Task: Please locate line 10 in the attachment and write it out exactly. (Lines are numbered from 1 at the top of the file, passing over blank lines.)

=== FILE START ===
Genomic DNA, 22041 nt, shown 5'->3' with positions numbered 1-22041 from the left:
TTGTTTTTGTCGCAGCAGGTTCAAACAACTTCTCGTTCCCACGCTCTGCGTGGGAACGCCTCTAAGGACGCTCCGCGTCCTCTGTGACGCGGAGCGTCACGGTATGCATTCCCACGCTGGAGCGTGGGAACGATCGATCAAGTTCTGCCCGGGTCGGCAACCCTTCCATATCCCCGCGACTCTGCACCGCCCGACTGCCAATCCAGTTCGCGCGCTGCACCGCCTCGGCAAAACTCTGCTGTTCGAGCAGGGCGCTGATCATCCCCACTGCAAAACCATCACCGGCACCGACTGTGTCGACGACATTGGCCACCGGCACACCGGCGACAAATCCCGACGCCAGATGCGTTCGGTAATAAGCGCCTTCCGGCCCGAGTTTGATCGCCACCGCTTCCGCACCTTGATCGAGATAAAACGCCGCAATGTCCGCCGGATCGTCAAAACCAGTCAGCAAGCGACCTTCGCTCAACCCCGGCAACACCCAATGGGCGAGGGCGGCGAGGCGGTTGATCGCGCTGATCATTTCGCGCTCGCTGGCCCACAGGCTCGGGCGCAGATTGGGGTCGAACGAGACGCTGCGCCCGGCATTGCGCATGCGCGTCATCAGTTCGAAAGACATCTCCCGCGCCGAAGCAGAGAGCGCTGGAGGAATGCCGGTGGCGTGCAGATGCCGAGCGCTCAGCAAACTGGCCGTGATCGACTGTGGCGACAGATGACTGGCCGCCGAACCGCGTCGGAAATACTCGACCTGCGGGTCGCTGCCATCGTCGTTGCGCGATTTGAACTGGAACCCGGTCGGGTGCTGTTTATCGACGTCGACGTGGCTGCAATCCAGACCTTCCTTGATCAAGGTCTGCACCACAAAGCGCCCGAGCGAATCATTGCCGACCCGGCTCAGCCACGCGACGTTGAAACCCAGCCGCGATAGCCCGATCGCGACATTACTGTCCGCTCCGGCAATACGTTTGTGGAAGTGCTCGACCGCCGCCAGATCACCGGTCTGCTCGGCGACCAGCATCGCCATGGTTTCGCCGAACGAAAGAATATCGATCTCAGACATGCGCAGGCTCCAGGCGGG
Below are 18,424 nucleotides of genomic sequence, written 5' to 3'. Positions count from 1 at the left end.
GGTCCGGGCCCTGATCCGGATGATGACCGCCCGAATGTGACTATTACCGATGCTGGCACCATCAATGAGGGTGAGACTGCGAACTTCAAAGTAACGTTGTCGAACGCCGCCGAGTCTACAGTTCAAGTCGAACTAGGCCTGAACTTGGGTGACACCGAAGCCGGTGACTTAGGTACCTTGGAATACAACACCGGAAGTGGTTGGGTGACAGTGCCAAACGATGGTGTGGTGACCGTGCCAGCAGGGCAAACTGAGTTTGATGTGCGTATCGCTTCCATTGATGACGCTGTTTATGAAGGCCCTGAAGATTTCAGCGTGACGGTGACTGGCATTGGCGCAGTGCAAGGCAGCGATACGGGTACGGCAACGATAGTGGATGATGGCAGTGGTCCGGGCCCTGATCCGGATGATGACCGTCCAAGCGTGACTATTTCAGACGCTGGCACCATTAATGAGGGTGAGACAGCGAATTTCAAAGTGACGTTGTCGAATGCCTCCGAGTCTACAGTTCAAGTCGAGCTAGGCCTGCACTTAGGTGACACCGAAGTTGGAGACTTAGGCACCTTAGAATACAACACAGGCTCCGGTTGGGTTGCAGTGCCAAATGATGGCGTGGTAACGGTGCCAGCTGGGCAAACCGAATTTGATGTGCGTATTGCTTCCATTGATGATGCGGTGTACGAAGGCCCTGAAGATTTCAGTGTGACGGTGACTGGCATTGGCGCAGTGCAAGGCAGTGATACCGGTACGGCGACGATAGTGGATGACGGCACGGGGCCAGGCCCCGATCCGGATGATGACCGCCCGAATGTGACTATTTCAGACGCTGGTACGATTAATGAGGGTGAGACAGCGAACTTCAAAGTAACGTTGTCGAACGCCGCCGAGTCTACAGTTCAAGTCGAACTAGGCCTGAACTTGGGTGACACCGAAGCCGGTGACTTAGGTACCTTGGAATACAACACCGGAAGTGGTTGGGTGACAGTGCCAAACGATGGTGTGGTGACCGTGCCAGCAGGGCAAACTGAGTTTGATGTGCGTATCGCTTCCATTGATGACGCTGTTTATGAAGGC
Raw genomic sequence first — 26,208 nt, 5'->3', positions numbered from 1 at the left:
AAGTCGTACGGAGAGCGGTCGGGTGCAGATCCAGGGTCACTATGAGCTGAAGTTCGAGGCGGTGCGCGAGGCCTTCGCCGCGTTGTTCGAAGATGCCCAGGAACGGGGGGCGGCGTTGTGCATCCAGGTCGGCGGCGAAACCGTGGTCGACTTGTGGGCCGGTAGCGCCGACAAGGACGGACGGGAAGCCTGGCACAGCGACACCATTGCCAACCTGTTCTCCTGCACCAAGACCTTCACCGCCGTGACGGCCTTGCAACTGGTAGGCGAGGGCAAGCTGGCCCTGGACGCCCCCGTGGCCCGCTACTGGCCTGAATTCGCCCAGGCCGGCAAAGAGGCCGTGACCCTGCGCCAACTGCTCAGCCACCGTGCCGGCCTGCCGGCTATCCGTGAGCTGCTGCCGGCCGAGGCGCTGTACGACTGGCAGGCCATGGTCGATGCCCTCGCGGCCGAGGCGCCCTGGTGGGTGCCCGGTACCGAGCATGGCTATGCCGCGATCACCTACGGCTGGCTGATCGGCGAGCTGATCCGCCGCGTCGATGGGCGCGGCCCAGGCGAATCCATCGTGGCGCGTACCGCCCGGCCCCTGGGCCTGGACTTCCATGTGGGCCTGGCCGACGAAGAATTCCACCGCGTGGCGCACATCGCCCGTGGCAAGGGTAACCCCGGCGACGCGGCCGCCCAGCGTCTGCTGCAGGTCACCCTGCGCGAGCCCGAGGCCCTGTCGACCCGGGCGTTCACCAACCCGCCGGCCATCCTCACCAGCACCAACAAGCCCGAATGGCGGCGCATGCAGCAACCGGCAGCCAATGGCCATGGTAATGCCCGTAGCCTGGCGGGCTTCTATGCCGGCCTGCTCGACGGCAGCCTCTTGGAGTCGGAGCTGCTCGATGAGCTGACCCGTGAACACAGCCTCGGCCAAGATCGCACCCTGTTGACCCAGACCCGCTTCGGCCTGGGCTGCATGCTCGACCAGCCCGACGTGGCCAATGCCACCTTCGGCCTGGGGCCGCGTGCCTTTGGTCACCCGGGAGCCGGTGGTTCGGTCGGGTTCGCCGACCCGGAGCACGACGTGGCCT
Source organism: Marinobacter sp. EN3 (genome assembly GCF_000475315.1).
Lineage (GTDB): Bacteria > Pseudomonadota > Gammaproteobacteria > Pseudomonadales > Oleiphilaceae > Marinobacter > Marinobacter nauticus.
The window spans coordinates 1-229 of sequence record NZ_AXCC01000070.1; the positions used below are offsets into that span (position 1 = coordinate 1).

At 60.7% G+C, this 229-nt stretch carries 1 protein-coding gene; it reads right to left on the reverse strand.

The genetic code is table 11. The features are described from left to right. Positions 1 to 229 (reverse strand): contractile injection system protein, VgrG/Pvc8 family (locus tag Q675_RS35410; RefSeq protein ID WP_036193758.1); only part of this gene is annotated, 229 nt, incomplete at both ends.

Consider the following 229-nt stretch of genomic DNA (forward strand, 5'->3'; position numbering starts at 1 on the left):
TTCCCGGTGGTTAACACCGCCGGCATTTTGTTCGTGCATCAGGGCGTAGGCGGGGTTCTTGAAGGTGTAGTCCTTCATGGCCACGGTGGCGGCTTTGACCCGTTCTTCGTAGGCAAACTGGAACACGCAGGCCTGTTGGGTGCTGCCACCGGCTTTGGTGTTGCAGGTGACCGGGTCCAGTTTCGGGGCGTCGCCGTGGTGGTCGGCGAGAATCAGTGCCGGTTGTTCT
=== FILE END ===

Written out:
At 60.7% G+C, this 229-nt stretch carries 1 protein-coding gene; it reads right to left on the reverse strand.